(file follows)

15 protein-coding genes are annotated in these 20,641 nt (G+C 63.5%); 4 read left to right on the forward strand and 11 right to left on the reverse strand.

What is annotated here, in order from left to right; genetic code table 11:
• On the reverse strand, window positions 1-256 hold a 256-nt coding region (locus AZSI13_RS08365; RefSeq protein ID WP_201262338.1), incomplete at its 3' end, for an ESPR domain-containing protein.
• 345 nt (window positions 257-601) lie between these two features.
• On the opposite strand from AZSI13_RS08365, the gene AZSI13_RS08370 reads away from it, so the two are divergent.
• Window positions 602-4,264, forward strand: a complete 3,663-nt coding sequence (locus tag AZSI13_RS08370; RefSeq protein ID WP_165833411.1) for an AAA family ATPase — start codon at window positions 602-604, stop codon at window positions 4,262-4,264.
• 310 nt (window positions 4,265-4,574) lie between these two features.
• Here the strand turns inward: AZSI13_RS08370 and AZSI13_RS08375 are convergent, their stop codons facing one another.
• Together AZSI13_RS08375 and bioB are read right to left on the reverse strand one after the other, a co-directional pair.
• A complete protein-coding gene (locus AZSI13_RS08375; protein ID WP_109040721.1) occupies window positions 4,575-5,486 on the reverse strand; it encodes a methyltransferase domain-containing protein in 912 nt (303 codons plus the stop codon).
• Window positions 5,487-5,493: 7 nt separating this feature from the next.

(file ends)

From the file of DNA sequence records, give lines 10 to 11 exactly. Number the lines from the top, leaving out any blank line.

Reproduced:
• A complete protein-coding gene (locus AZSI13_RS08375; protein ID WP_109040721.1) occupies window positions 4,575-5,486 on the reverse strand; it encodes a methyltransferase domain-containing protein in 912 nt (303 codons plus the stop codon).
• Window positions 5,487-5,493: 7 nt separating this feature from the next.